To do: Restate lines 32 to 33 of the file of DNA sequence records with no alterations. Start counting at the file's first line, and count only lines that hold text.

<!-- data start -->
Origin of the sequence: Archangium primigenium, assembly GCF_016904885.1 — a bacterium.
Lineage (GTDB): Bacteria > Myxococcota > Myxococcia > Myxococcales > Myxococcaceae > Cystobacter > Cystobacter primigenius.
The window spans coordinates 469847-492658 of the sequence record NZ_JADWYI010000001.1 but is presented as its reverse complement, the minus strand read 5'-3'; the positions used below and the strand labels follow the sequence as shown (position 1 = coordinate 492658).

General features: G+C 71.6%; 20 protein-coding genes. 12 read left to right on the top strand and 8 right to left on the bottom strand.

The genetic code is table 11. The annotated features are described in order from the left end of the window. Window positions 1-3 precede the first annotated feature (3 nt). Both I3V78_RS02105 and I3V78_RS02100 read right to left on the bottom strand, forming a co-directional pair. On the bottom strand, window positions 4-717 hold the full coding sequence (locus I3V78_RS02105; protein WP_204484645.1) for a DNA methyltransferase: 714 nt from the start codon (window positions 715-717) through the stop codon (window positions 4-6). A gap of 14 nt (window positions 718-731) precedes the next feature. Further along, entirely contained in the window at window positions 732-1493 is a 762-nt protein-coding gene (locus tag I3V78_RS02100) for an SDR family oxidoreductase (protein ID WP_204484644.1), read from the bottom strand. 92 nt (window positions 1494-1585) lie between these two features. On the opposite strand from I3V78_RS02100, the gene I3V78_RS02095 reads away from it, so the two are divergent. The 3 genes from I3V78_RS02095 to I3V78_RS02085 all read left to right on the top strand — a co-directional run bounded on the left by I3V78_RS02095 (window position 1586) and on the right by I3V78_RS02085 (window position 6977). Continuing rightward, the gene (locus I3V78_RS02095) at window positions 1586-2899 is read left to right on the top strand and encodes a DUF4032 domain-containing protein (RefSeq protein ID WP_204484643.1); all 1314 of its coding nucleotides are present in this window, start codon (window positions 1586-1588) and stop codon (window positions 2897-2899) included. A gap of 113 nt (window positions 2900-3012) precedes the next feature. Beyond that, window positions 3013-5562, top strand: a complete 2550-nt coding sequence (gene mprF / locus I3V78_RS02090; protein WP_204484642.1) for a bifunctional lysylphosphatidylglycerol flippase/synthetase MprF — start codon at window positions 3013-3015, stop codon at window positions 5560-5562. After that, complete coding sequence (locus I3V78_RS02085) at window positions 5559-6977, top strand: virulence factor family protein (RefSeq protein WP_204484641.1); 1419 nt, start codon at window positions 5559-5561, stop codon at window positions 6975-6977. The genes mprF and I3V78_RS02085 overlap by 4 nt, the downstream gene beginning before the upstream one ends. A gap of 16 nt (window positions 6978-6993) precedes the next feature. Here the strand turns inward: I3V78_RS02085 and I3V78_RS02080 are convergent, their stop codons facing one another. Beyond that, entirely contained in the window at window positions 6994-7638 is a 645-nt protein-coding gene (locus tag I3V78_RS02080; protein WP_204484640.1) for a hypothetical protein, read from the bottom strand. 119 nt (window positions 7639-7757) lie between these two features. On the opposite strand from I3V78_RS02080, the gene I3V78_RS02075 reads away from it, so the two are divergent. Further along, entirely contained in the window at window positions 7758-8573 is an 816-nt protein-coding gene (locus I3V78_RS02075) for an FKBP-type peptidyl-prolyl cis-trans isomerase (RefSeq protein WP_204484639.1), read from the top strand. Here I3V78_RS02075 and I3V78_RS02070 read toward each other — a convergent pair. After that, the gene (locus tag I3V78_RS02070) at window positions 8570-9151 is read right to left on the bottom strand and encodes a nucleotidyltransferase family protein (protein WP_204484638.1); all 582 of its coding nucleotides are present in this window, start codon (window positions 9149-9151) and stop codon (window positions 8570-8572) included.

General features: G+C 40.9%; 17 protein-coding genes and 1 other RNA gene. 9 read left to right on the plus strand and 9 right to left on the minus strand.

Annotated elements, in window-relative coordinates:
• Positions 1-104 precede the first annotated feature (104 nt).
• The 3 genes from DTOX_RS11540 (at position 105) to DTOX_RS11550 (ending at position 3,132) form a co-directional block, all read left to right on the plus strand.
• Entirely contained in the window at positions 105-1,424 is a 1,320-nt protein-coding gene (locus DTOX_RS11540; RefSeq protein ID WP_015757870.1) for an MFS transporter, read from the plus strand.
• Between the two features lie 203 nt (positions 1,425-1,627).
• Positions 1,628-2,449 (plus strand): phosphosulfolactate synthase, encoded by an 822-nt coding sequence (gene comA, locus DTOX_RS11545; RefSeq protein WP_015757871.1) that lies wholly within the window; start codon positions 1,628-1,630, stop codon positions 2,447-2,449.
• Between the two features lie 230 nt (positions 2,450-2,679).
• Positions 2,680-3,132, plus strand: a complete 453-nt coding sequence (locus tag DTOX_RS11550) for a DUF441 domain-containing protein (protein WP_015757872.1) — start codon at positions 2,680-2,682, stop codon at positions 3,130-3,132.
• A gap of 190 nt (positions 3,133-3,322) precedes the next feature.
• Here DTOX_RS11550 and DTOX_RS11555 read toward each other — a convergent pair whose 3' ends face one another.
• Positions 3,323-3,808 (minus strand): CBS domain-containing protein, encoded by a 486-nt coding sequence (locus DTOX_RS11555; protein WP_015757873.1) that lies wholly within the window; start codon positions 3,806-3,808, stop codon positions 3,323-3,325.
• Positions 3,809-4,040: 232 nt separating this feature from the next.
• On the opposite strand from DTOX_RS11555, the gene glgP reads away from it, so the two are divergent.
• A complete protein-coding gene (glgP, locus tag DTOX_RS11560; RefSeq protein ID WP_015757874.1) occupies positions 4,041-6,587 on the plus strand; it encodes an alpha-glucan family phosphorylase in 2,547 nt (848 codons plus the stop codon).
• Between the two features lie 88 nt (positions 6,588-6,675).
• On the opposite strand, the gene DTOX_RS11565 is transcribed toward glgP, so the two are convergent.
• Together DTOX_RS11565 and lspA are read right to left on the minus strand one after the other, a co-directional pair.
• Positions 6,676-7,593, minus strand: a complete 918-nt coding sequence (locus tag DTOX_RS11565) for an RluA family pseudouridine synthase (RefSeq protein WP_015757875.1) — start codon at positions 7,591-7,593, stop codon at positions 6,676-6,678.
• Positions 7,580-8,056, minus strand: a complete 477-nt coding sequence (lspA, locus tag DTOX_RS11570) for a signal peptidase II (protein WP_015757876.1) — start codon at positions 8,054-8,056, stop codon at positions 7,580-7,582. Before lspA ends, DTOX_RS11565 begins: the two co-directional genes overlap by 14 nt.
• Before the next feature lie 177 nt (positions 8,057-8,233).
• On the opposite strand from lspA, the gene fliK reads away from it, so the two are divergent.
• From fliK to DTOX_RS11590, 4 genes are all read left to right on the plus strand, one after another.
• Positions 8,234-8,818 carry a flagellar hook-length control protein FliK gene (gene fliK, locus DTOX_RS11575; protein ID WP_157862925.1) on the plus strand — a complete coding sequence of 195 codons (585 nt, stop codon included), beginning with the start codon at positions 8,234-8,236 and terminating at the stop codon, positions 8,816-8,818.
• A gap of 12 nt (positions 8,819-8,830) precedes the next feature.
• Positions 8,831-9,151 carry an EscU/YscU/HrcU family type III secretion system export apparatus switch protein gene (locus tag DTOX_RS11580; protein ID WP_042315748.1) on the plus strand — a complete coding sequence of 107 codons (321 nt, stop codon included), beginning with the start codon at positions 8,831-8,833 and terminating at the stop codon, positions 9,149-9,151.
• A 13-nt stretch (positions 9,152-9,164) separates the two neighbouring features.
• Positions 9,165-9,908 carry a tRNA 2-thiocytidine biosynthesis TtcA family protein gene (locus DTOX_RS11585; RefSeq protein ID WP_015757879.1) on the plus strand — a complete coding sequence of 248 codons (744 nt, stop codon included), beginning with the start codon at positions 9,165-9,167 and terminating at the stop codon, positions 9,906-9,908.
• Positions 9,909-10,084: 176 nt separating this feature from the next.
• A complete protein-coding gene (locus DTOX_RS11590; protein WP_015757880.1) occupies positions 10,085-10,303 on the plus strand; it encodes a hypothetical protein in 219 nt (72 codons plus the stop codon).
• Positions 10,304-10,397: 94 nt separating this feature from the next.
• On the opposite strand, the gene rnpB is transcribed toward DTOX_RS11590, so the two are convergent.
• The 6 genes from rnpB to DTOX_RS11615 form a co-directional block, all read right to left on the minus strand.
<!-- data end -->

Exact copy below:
• A 13-nt stretch (positions 9,152-9,164) separates the two neighbouring features.
• Positions 9,165-9,908 carry a tRNA 2-thiocytidine biosynthesis TtcA family protein gene (locus DTOX_RS11585; RefSeq protein ID WP_015757879.1) on the plus strand — a complete coding sequence of 248 codons (744 nt, stop codon included), beginning with the start codon at positions 9,165-9,167 and terminating at the stop codon, positions 9,906-9,908.